Religious Fasting is an accompanying feature of nearly every known form of religion; its motives and modes of practice varying, of course, according to race. climate. and civilization. The origin of the practice is obscure; some authorities suggest that it arose from the custom of providing food for the dead, others that it was a preparation for the receiving of sacramental food and others that it is the subjection of the lower nature in order to exalt the higher for the seeing of visions.
Whatever the motive, partial or complete abstinence from food at stated periods was practiced at a very early date by Parsees, Hindus, Egyptians, Assyrians. Greeks, and Romans. It was a prominent and inseparable feature of the Jewish ritual.
The solemn national fast on the tenth day of the seventh month (the Day of Atonement), the penalty for the non-observance of which was death, was the only public fast ordained in the Books of Moses (Leviticus 16), but the practice of private and occasional public fasts, at periods of national calamity, is frequently recorded.
During the captivity the fasts of the 4th, 5th, 7th, and 10th months were instituted to commemorate certain incidents in the downfall of the nation. The number of special fasts mentioned in the New Testament and practiced by the Pharisees and the disciples of Saint John the Baptist, although insisted upon by the Pharisees. were really voluntary, and were probably never practiced by the sect of the Sadducees and others.
Undoubtedly Jesus observed the Day of Atonement. He began his ministry with a 40 days' fast in the wilderness. He taught the need and value of fasting, but disregarded the rules of the Pharisees.
The Apostles and their followers practiced and taught fasting. Roman Catholics over 21 are obliged to abstain from flesh meat on a ll Fridays in Lent. Moreover on Ash Wednesday, Good Friday, the vigil of the Immaculate Conception (7 December) and Christmas Eve those under the age of 65 are bound to fast. This fast limits them to one full meal, to be taken after midday; 50 grams of solid food are permitted before that, however, and in the afternoon or evening a collation of 300 grams. If the second or fourth of these dates falls on a Sunday, the fast is transferred to the previous Saturday.
New Roman Catholic laws (1965) define the eucharistic fast as abstention from all solids for one hour before communion. As regards liquids in this connection, water and non-alcoholic beverages may be taken at any time up to the moment of reception; alcohol is forbidden within three hours before that moment. In the Greek Church the practice is followed with much greater severity. and the fast days cover about three-quarters of the year. In the Anglican Church fasting is regard ed only as a useful exercise, praiseworthy, but never obligatory, and not in itself a means of grace; the Prayer Book, however, enumerates the 40 days of Lent, all the Fridays in the year with some exceptions, Ember days, Rogation days, and the eves or vigils of certain festivals. In Scotland the sacramental fast days so long observed have almost entirely fallen into disuse.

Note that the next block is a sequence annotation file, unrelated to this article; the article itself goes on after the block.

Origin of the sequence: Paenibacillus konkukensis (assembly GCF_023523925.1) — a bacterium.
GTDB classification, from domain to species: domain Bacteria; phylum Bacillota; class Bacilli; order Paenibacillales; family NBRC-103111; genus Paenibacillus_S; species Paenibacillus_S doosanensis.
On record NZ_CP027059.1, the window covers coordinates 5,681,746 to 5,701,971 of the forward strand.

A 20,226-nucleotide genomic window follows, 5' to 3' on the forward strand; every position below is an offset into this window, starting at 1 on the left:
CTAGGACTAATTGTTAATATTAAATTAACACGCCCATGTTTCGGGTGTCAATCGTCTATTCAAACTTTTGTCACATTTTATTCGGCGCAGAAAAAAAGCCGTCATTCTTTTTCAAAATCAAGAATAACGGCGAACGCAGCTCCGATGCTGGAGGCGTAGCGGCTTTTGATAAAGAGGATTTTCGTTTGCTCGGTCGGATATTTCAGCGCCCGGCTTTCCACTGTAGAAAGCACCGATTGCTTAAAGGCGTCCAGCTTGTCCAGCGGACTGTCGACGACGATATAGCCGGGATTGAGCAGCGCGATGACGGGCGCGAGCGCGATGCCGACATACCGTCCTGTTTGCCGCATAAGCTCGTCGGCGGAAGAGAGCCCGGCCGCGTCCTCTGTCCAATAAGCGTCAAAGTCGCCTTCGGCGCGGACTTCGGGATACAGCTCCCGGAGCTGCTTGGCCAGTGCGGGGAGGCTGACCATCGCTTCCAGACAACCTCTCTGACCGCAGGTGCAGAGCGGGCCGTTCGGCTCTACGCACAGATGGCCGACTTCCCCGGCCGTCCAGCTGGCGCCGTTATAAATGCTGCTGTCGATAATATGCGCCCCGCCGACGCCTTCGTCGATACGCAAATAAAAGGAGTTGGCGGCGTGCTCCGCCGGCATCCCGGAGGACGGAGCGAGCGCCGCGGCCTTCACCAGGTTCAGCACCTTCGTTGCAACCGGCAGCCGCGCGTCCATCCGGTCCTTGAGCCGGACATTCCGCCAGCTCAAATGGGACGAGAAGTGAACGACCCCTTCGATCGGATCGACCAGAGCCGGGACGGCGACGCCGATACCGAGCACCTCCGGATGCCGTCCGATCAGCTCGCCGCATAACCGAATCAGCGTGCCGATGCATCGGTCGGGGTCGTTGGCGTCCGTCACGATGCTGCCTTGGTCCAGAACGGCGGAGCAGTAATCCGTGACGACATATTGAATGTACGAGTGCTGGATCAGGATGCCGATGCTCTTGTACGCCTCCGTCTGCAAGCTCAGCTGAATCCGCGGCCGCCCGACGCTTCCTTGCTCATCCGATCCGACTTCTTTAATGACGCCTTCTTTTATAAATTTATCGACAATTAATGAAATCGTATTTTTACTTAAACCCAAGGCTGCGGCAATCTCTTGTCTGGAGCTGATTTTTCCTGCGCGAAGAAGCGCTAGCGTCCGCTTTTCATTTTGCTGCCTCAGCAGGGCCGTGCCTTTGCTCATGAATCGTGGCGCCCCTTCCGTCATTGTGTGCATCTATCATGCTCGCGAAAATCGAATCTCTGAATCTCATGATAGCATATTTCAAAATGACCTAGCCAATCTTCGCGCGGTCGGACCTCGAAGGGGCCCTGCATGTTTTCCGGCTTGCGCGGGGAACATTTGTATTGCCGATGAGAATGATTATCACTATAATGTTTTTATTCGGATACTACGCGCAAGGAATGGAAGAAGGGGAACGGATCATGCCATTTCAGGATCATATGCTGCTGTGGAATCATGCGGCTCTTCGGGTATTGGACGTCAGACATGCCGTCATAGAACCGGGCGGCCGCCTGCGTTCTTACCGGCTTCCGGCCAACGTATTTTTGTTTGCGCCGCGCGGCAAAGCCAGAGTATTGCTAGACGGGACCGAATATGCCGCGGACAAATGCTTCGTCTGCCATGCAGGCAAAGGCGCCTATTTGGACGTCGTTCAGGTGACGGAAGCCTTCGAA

The Muslims, as an offshoot of the Jewish and Christian communities, adopted the practice of fasting with many others; they regard it as an efficacious means of averting the wrath of Allah in national calamities. and of mitigating the penalties of sin. The month of Ramadan, in which Mohammed brought the Koran from Heaven, is strictly observed as a complete fast for all the faithful, eating, drinking, and smoking being forbidden from sunrise to sunset, and voluntary fasts are common.
Fasting has frequently been resorted to as a means of securing political ends. Thus, in the earlier days of the Feminist movement, 'suffragettes' fasted in the hope of furthering their political goals. In these and many other cases, forcible feeding has been attempted, but in others the 'hunger striker' has died.
Total abstinence is the term used when water also is withheld. It has been proved by experiments that, whereas the human body cannot survive total abstinence for longer than eight days, the free administration of water makes it possible to sustain life for 30 or 40 days or even longer.
Emaciation and a lowering of body temperature are invariable accompaniments of starvation, the wasting occurring first in the fatty tissues and later in the muscles. The wasting process takes place less rapidly when the body is kept warm and exertion is limited to a minimum. The insistent craving for food diminishes after the first few days and is succeeded by torpor.